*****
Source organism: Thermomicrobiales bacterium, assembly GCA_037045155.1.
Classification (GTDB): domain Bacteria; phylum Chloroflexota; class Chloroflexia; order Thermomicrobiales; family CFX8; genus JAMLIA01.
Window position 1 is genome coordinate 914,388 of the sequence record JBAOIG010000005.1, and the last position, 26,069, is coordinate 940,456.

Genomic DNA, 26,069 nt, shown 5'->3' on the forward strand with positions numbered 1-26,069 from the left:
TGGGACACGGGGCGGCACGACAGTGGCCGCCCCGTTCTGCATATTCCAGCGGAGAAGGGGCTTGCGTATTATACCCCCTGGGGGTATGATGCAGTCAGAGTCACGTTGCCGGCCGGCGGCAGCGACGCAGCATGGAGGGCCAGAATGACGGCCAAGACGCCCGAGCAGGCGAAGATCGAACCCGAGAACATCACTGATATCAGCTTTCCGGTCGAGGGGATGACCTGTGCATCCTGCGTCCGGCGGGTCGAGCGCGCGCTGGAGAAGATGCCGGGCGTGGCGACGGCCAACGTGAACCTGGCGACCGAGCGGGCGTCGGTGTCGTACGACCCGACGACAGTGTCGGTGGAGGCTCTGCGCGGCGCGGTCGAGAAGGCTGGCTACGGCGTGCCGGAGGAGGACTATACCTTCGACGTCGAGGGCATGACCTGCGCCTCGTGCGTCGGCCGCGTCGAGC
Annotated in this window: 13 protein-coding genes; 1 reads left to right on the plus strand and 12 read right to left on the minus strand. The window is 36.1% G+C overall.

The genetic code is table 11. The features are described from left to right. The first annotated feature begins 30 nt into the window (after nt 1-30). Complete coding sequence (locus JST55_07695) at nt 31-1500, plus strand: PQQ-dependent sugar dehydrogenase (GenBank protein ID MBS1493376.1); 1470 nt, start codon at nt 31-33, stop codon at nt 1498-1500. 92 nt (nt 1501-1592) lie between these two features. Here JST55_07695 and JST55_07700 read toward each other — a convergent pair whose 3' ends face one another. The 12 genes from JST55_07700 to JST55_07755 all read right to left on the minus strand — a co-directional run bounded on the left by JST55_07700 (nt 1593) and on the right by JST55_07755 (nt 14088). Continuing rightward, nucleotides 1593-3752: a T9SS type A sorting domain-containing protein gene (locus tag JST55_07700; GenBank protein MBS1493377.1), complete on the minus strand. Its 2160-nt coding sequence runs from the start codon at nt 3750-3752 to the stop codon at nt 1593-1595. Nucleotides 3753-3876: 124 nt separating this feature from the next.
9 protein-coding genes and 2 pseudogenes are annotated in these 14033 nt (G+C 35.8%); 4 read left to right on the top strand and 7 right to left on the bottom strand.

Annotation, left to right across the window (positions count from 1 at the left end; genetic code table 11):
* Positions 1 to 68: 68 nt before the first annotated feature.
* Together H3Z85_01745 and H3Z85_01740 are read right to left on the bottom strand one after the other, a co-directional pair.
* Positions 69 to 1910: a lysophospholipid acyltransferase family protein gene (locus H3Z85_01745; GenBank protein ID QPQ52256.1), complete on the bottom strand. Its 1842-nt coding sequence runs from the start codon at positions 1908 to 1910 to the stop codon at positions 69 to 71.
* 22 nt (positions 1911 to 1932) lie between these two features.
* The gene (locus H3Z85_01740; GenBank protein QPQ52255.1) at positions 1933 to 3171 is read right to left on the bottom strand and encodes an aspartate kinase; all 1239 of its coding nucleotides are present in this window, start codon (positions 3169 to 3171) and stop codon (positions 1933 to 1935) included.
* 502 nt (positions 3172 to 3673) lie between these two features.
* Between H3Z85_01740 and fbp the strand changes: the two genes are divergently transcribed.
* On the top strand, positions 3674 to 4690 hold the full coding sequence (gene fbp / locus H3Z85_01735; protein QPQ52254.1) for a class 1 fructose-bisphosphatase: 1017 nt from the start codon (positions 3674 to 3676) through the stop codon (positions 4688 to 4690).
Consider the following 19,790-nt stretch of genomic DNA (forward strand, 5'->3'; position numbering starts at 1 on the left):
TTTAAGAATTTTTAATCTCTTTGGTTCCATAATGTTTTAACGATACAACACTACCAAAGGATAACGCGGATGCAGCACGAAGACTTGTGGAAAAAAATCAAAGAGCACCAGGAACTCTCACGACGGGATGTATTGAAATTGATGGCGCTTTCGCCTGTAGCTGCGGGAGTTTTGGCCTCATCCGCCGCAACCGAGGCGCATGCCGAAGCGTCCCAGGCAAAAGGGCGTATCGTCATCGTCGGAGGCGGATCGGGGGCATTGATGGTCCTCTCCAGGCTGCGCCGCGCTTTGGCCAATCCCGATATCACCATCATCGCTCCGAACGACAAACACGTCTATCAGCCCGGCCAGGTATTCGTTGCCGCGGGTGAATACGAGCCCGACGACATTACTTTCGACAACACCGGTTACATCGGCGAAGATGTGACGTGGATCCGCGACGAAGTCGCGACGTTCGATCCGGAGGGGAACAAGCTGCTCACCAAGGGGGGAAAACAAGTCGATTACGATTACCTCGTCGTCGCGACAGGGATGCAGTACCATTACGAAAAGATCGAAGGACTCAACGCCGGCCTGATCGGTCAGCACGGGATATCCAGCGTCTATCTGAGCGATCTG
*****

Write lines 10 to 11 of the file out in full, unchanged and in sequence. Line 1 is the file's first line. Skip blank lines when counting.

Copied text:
* Positions 1 to 68: 68 nt before the first annotated feature.
* Together H3Z85_01745 and H3Z85_01740 are read right to left on the bottom strand one after the other, a co-directional pair.